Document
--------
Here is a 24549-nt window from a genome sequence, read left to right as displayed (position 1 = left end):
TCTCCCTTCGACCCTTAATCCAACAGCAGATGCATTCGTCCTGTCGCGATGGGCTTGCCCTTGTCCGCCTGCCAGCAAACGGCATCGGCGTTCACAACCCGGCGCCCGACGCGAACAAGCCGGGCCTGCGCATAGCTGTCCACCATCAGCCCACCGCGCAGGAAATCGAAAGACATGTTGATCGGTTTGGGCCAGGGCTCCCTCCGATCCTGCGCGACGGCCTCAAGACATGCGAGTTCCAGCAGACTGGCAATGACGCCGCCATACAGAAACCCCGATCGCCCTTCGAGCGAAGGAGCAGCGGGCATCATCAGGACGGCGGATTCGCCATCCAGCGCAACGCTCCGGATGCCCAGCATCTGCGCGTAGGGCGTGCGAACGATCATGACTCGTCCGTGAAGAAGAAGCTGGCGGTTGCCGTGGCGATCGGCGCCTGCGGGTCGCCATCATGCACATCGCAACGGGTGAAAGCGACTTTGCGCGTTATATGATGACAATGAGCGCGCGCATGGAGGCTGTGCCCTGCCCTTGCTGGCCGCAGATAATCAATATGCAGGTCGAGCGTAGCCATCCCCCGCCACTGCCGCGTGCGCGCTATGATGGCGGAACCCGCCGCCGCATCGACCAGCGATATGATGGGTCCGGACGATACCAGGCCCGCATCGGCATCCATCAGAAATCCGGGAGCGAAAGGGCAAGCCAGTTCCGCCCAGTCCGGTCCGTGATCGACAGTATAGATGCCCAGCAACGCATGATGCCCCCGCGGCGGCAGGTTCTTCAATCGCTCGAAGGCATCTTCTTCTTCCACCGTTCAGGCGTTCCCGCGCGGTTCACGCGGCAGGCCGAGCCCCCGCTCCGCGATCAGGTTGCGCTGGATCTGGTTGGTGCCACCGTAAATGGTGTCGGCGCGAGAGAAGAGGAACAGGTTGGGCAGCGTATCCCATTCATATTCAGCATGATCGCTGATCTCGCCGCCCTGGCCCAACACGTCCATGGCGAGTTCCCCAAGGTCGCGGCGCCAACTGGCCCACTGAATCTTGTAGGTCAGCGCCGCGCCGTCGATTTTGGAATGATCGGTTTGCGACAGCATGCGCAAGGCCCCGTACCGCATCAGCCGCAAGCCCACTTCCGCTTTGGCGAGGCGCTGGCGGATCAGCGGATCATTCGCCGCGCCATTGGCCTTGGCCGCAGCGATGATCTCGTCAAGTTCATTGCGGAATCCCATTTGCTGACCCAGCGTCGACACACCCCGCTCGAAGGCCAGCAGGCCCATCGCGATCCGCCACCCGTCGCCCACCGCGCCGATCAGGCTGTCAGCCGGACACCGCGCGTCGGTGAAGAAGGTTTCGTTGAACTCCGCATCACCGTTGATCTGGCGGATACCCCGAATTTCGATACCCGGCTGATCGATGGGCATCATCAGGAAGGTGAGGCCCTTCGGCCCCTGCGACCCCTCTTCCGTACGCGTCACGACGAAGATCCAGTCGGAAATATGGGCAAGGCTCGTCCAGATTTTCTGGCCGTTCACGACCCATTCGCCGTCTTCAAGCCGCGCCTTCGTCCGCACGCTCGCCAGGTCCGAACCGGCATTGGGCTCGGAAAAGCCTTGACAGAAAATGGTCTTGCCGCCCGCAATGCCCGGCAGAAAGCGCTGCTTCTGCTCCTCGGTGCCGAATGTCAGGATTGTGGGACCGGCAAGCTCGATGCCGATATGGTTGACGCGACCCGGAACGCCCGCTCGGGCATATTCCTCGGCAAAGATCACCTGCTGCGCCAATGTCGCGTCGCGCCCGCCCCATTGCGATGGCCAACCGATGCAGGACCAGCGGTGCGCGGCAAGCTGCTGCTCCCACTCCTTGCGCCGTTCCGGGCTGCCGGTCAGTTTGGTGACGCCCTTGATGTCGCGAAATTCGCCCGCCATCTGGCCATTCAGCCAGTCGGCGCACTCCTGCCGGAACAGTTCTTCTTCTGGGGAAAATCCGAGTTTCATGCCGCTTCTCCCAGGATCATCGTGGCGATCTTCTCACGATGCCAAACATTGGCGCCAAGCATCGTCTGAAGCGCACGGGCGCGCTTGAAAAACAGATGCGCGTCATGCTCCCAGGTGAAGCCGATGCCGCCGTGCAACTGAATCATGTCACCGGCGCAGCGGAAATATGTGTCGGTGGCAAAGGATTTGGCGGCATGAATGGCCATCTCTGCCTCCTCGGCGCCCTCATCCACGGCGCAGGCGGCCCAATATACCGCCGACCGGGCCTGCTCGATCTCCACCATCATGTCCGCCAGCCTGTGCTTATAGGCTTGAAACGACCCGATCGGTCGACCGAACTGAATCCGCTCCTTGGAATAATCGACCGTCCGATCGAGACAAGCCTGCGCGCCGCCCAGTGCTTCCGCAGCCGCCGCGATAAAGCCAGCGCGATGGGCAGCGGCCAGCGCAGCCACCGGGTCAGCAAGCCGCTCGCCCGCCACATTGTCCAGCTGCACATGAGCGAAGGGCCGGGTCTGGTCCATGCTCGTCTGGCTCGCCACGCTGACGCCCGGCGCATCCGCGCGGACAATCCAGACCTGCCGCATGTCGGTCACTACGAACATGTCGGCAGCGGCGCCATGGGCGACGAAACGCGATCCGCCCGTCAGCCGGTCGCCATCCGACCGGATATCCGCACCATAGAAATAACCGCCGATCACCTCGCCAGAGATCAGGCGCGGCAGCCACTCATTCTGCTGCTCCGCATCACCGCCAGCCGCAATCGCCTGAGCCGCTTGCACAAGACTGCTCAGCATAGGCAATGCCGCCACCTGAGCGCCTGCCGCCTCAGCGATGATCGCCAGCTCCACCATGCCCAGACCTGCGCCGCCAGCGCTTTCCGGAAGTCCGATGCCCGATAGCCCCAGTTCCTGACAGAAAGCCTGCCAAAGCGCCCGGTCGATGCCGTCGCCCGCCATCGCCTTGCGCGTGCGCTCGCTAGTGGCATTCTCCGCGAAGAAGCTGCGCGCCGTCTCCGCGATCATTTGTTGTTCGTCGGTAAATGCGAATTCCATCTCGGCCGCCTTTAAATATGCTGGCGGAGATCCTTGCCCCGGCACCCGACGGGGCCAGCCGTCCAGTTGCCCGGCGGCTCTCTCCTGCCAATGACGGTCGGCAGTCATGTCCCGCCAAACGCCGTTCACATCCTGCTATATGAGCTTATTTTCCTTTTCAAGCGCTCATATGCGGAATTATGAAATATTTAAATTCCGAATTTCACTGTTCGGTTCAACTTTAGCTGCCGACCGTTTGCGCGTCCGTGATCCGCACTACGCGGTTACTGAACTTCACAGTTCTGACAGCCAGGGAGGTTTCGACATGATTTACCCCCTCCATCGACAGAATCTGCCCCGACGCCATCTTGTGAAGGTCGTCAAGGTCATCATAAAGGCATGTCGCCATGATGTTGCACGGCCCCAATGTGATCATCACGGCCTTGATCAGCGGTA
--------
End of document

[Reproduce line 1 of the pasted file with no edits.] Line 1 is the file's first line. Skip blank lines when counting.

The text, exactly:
Here is a 24549-nt window from a genome sequence, read left to right as displayed (position 1 = left end):